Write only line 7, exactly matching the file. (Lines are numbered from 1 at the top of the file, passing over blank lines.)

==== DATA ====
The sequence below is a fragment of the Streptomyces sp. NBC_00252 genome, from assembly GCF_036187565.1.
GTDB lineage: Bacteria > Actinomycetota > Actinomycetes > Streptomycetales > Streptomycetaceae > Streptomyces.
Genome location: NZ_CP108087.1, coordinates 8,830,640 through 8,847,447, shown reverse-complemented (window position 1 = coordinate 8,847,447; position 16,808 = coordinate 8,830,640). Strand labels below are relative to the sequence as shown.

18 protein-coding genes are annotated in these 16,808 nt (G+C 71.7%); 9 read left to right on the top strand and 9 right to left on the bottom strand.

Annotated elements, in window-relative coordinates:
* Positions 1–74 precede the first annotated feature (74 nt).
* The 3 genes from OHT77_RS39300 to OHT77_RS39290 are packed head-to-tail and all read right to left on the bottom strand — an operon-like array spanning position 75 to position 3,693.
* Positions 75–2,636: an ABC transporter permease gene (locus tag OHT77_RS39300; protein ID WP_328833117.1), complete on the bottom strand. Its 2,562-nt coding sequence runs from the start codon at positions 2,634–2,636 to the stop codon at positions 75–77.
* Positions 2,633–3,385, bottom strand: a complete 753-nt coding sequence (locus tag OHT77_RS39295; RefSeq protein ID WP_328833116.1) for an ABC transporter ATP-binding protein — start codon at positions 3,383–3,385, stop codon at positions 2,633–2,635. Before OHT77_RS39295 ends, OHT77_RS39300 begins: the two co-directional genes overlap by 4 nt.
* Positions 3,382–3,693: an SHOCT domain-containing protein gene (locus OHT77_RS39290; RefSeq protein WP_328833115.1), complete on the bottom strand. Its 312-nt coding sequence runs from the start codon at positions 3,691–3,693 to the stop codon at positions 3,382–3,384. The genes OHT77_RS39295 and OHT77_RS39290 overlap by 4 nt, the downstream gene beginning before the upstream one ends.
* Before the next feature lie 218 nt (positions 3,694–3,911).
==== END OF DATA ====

* The 3 genes from OHT77_RS39300 to OHT77_RS39290 are packed head-to-tail and all read right to left on the bottom strand — an operon-like array spanning position 75 to position 3,693.